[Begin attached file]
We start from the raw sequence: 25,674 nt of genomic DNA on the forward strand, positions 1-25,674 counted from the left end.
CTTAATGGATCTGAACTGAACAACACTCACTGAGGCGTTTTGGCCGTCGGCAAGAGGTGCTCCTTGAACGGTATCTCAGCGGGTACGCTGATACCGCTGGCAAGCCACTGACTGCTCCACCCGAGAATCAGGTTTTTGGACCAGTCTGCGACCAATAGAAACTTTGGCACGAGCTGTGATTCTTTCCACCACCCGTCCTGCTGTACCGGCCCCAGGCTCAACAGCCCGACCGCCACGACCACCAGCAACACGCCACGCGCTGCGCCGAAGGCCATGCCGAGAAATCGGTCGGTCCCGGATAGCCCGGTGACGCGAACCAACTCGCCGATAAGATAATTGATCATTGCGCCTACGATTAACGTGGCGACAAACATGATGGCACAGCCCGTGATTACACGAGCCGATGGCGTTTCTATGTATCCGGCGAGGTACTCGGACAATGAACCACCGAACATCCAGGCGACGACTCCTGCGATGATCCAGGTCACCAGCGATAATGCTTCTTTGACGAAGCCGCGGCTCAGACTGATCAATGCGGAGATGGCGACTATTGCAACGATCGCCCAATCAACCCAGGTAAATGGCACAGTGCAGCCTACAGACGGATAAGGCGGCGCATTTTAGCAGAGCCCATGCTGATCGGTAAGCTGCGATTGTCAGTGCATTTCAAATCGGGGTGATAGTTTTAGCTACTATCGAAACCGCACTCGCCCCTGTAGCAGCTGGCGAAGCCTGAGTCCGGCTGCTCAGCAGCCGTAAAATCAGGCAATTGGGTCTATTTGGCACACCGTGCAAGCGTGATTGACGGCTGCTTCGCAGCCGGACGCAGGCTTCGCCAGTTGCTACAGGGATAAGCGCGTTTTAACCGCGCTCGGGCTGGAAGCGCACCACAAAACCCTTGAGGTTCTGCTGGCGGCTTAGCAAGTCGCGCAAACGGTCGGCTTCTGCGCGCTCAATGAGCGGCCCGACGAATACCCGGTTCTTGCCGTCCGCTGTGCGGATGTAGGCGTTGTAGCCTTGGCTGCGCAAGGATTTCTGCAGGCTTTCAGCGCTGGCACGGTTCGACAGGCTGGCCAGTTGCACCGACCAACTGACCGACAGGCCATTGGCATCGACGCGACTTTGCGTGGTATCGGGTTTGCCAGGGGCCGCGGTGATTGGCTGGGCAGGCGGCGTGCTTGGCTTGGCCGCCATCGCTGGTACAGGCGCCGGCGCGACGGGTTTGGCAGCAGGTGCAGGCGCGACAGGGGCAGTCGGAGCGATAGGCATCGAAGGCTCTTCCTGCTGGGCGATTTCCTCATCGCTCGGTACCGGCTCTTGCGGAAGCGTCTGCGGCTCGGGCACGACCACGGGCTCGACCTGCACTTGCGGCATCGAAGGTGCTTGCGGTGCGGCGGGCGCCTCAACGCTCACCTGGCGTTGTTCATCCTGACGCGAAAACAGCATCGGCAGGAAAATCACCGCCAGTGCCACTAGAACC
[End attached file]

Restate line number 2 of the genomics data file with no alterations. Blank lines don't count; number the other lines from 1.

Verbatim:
CTTAATGGATCTGAACTGAACAACACTCACTGAGGCGTTTTGGCCGTCGGCAAGAGGTGCTCCTTGAACGGTATCTCAGCGGGTACGCTGATACCGCTGGCAAGCCACTGACTGCTCCACCCGAGAATCAGGTTTTTGGACCAGTCTGCGACCAATAGAAACTTTGGCACGAGCTGTGATTCTTTCCACCACCCGTCCTGCTGTACCGGCCCCAGGCTCAACAGCCCGACCGCCACGACCACCAGCAACACGCCACGCGCTGCGCCGAAGGCCATGCCGAGAAATCGGTCGGTCCCGGATAGCCCGGTGACGCGAACCAACTCGCCGATAAGATAATTGATCATTGCGCCTACGATTAACGTGGCGACAAACATGATGGCACAGCCCGTGATTACACGAGCCGATGGCGTTTCTATGTATCCGGCGAGGTACTCGGACAATGAACCACCGAACATCCAGGCGACGACTCCTGCGATGATCCAGGTCACCAGCGATAATGCTTCTTTGACGAAGCCGCGGCTCAGACTGATCAATGCGGAGATGGCGACTATTGCAACGATCGCCCAATCAACCCAGGTAAATGGCACAGTGCAGCCTACAGACGGATAAGGCGGCGCATTTTAGCAGAGCCCATGCTGATCGGTAAGCTGCGATTGTCAGTGCATTTCAAATCGGGGTGATAGTTTTAGCTACTATCGAAACCGCACTCGCCCCTGTAGCAGCTGGCGAAGCCTGAGTCCGGCTGCTCAGCAGCCGTAAAATCAGGCAATTGGGTCTATTTGGCACACCGTGCAAGCGTGATTGACGGCTGCTTCGCAGCCGGACGCAGGCTTCGCCAGTTGCTACAGGGATAAGCGCGTTTTAACCGCGCTCGGGCTGGAAGCGCACCACAAAACCCTTGAGGTTCTGCTGGCGGCTTAGCAAGTCGCGCAAACGGTCGGCTTCTGCGCGCTCAATGAGCGGCCCGACGAATACCCGGTTCTTGCCGTCCGCTGTGCGGATGTAGGCGTTGTAGCCTTGGCTGCGCAAGGATTTCTGCAGGCTTTCAGCGCTGGCACGGTTCGACAGGCTGGCCAGTTGCACCGACCAACTGACCGACAGGCCATTGGCATCGACGCGACTTTGCGTGGTATCGGGTTTGCCAGGGGCCGCGGTGATTGGCTGGGCAGGCGGCGTGCTTGGCTTGGCCGCCATCGCTGGTACAGGCGCCGGCGCGACGGGTTTGGCAGCAGGTGCAGGCGCGACAGGGGCAGTCGGAGCGATAGGCATCGAAGGCTCTTCCTGCTGGGCGATTTCCTCATCGCTCGGTACCGGCTCTTGCGGAAGCGTCTGCGGCTCGGGCACGACCACGGGCTCGACCTGCACTTGCGGCATCGAAGGTGCTTGCGGTGCGGCGGGCGCCTCAACGCTCACCTGGCGTTGTTCATCCTGACGCGAAAACAGCATCGGCAGGAAAATCACCGCCAGTGCCACTAGAACC